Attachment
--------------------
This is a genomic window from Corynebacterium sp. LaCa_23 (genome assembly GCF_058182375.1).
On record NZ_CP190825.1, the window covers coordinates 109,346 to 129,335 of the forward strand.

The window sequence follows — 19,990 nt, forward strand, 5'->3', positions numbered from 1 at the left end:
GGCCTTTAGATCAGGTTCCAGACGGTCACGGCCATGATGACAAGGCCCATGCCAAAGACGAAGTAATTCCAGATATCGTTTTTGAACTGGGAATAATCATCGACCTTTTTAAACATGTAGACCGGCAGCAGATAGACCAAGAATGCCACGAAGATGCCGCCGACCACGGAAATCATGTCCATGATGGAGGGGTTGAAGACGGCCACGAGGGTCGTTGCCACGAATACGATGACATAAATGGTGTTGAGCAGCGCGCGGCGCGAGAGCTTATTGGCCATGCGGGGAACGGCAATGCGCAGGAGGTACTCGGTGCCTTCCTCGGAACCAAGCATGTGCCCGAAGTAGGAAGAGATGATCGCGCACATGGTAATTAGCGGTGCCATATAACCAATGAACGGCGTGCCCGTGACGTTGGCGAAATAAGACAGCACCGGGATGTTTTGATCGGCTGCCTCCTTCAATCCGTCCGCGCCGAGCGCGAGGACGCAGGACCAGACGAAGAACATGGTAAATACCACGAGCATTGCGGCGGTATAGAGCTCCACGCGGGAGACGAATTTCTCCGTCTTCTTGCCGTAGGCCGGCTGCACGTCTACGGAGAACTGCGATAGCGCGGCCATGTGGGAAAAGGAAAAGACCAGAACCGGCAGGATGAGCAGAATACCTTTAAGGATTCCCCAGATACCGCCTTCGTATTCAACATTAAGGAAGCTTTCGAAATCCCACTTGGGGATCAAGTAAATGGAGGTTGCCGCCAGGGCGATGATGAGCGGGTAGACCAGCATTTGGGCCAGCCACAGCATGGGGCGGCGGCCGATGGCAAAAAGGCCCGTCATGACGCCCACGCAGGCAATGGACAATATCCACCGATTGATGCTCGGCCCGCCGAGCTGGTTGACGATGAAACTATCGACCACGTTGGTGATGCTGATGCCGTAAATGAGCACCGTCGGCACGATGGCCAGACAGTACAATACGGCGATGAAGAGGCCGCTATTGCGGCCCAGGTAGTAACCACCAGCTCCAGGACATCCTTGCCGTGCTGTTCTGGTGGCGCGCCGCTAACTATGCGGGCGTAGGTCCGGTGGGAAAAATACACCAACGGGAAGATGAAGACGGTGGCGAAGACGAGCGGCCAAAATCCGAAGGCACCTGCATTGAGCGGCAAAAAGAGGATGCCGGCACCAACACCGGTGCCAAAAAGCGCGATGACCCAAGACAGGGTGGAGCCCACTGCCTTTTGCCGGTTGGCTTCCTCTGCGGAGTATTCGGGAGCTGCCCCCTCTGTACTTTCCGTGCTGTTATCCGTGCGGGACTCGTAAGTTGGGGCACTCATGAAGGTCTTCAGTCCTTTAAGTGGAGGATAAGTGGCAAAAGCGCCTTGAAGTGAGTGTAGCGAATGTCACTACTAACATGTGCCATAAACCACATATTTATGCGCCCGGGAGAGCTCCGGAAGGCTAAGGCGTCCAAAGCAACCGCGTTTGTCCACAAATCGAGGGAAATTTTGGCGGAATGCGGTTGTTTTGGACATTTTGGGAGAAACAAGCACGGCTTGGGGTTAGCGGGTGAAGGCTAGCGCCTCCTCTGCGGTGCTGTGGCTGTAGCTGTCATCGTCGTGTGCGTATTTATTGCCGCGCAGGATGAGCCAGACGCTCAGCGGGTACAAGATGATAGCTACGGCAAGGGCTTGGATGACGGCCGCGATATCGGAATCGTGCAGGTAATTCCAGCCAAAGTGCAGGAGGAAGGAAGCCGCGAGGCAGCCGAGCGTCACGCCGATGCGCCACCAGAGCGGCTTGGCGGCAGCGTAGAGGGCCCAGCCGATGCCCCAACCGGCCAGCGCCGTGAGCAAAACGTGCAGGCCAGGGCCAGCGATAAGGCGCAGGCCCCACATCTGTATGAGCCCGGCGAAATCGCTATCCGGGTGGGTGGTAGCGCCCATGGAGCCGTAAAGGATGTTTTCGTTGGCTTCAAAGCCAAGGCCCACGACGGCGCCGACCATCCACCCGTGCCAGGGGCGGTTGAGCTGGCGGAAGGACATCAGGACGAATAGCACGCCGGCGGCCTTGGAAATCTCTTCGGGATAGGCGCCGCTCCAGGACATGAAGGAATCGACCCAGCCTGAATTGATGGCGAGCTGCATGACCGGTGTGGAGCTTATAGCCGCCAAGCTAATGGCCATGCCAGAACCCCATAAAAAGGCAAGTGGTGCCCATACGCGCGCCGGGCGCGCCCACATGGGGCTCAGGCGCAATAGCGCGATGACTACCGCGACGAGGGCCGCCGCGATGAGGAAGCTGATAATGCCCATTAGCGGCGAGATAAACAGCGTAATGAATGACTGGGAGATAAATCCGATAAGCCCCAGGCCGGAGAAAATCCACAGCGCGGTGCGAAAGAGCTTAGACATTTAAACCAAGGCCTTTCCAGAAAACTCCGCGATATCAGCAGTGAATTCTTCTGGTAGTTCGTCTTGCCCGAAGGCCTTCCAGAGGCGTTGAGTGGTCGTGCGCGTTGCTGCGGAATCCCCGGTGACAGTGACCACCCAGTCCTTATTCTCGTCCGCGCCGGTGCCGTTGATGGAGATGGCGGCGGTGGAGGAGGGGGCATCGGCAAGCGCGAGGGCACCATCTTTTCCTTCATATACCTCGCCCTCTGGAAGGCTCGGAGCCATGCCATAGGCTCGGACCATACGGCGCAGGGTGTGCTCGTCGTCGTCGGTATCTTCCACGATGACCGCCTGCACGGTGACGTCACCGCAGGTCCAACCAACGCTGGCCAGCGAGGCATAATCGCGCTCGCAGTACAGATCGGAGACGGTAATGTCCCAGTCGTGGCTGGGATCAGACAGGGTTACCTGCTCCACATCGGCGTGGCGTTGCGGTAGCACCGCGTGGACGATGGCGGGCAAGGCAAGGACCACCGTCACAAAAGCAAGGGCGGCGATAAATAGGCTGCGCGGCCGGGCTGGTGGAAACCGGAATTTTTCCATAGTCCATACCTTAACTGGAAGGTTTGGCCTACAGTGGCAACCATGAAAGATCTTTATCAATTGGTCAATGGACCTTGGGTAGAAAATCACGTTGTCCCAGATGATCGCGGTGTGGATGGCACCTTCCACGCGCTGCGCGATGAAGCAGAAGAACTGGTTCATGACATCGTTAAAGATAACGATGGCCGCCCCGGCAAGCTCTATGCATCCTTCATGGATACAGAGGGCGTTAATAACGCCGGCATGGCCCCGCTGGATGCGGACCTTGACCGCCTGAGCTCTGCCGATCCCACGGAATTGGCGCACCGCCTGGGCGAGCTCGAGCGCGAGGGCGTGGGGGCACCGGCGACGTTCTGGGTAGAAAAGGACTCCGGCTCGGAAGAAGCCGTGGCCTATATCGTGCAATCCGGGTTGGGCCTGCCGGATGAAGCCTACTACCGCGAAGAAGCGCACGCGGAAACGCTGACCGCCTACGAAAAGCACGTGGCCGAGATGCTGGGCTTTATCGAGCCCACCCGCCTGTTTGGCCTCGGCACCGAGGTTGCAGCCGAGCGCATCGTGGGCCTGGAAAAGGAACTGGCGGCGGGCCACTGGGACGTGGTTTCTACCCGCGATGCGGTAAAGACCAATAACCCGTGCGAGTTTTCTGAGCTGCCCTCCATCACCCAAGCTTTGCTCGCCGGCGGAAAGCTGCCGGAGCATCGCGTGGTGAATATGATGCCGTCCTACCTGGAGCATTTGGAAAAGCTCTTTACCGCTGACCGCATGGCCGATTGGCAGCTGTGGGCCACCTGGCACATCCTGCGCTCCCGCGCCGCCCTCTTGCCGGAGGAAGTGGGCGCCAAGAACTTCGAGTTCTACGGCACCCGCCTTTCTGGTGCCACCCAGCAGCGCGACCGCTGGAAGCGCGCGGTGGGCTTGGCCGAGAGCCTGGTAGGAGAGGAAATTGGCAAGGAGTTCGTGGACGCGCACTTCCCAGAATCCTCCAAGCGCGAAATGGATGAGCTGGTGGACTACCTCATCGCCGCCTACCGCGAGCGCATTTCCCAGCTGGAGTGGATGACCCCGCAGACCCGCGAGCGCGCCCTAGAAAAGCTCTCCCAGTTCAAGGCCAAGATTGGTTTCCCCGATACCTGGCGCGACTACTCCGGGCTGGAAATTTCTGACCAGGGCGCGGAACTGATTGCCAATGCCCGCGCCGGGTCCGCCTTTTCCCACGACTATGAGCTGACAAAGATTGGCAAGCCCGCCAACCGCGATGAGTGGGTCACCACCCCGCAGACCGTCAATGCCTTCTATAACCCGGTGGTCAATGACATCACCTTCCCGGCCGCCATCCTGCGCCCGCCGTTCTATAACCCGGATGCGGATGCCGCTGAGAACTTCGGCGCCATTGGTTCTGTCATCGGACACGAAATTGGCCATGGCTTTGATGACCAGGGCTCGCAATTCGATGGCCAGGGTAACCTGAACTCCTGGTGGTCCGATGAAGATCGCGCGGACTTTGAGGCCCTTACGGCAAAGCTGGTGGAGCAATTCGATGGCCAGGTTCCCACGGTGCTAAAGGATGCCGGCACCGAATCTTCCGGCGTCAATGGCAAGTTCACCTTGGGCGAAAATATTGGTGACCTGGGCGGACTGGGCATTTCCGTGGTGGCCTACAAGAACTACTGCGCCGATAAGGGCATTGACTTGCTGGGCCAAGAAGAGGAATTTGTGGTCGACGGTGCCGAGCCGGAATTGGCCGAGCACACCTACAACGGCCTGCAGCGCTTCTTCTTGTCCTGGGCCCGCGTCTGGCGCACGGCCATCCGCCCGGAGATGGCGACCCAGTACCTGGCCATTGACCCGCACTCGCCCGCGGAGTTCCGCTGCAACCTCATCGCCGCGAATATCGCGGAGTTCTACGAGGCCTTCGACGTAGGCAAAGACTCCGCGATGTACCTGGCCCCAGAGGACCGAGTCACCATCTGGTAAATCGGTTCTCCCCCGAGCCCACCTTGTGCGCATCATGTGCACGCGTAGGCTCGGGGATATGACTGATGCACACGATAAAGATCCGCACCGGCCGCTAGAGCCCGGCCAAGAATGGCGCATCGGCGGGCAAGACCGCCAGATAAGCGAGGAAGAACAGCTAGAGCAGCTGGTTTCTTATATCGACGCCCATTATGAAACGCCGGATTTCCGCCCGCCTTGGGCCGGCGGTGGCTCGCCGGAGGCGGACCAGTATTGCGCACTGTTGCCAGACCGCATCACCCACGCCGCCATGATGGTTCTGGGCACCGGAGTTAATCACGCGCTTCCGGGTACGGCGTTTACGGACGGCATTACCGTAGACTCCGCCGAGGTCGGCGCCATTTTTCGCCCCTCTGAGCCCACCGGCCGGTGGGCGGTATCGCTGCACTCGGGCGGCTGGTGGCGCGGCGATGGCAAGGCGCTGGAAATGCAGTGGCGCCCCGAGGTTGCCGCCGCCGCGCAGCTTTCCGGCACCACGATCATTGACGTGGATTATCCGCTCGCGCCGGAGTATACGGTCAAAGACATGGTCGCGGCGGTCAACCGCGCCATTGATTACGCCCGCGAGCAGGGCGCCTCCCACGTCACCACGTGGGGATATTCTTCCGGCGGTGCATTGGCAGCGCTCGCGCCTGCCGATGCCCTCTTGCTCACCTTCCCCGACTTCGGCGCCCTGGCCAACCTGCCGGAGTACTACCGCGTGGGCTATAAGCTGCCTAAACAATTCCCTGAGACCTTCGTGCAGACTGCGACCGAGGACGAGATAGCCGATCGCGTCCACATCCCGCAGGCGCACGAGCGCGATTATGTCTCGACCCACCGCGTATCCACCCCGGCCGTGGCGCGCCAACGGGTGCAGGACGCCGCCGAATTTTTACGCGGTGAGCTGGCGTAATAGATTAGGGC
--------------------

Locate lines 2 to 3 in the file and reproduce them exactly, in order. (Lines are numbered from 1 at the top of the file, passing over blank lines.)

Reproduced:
On record NZ_CP190825.1, the window covers coordinates 109,346 to 129,335 of the forward strand.

The window sequence follows — 19,990 nt, forward strand, 5'->3', positions numbered from 1 at the left end: